I study the trade-induced restructuring process using a novel measure of new work that captures the firm’s demand for jobs employing new knowledge, skills, and technologies. To construct measures of new work, I identify newly emerged job titles using word embedding models. Using both regional and firm-level analyses, I find that greater import exposure causes a persistent increase in new work in managerial occupations, but a decrease in new work in other occupations. Examining the activities performed in managerial new work, I find evidence of increased investments in post-production activities such as customer support, marketing, and sales. I further show that the trade-induced increase in managerial new work is driven by college-educated workers, thereby shedding light on the role of new work adoption in the distributional consequences of import shocks.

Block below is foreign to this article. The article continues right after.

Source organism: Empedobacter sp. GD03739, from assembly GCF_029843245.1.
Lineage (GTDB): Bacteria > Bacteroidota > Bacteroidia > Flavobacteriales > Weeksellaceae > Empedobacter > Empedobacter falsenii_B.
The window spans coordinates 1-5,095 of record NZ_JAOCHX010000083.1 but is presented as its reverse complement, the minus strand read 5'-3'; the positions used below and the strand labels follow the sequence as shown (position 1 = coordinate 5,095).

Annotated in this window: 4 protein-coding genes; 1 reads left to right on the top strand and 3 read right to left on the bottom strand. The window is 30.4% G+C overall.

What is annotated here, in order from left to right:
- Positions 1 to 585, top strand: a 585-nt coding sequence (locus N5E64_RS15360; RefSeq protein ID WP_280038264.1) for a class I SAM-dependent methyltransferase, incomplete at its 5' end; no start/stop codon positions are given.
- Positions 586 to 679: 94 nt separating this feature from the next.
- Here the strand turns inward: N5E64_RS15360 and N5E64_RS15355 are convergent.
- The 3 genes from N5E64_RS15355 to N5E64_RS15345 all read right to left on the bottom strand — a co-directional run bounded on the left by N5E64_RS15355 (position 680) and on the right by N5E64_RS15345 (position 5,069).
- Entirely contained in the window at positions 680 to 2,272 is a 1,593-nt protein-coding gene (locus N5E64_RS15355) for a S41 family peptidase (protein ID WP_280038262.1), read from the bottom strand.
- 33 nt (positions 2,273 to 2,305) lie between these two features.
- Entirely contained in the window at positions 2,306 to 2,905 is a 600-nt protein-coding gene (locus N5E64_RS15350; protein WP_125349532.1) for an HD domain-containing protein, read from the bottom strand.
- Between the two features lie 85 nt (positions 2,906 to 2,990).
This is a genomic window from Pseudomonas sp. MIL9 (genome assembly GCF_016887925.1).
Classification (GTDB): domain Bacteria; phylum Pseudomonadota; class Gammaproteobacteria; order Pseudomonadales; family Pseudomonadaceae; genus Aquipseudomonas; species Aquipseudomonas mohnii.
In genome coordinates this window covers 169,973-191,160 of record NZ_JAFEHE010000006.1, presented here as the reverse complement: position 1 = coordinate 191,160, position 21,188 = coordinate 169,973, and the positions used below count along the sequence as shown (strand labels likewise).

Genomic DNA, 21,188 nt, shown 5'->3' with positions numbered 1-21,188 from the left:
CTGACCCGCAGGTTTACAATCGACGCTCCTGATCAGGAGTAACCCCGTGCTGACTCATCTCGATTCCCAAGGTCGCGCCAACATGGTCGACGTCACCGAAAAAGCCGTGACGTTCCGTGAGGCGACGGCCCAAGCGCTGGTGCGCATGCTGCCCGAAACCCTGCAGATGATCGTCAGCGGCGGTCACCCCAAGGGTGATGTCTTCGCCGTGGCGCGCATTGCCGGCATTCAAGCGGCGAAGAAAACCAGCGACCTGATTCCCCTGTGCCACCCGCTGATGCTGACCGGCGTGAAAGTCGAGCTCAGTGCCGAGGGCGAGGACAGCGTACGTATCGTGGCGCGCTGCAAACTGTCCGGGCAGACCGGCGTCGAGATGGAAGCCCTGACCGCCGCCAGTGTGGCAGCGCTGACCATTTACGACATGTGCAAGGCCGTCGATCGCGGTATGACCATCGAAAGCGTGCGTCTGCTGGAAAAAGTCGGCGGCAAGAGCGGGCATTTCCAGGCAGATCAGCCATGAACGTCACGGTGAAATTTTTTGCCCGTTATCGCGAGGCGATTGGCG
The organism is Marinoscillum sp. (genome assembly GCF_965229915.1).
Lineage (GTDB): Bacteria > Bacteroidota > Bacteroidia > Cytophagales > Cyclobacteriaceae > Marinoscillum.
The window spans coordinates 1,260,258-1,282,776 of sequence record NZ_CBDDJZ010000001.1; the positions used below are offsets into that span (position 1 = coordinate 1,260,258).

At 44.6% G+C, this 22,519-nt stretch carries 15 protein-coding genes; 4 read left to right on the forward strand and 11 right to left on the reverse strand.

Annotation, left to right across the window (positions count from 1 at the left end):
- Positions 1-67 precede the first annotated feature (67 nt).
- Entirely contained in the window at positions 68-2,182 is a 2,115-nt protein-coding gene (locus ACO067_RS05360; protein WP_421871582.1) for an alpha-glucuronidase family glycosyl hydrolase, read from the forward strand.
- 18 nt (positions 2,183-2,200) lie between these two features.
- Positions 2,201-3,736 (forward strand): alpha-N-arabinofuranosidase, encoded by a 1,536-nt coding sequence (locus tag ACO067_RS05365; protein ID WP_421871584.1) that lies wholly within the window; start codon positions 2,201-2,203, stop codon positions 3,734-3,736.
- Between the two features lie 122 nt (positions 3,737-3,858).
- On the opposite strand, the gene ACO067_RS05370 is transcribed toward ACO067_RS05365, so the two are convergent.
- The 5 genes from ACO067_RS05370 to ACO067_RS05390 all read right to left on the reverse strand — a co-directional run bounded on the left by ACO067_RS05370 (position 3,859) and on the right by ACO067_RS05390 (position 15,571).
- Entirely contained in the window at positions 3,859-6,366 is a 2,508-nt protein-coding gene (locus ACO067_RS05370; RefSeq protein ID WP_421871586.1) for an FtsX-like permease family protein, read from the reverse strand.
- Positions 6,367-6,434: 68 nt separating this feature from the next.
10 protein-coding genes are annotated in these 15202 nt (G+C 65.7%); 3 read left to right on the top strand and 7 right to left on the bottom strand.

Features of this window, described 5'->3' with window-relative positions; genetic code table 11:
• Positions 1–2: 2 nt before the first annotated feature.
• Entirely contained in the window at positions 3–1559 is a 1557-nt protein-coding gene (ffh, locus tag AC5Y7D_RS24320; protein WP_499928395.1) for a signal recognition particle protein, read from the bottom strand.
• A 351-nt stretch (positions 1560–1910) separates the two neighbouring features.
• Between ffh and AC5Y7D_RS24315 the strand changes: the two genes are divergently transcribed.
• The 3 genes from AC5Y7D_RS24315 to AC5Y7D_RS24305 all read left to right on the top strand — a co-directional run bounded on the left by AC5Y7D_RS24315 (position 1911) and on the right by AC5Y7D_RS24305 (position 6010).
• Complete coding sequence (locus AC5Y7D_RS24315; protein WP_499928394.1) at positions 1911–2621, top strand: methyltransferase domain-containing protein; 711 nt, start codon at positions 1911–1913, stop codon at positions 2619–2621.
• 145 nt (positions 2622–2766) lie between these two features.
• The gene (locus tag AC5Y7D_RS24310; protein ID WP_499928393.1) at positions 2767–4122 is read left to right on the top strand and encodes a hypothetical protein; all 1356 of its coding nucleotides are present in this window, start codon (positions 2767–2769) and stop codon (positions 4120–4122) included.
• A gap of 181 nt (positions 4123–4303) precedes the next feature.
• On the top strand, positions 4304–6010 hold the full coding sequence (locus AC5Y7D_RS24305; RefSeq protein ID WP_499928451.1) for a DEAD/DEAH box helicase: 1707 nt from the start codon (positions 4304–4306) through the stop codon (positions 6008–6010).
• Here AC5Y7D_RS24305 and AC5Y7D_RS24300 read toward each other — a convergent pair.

First version, March 2022
J60: Mobility, Unemployment, and Vacancies: General
O00: Economic Development, Technological Change, and Growth
F16: Trade and Labor Market Interactions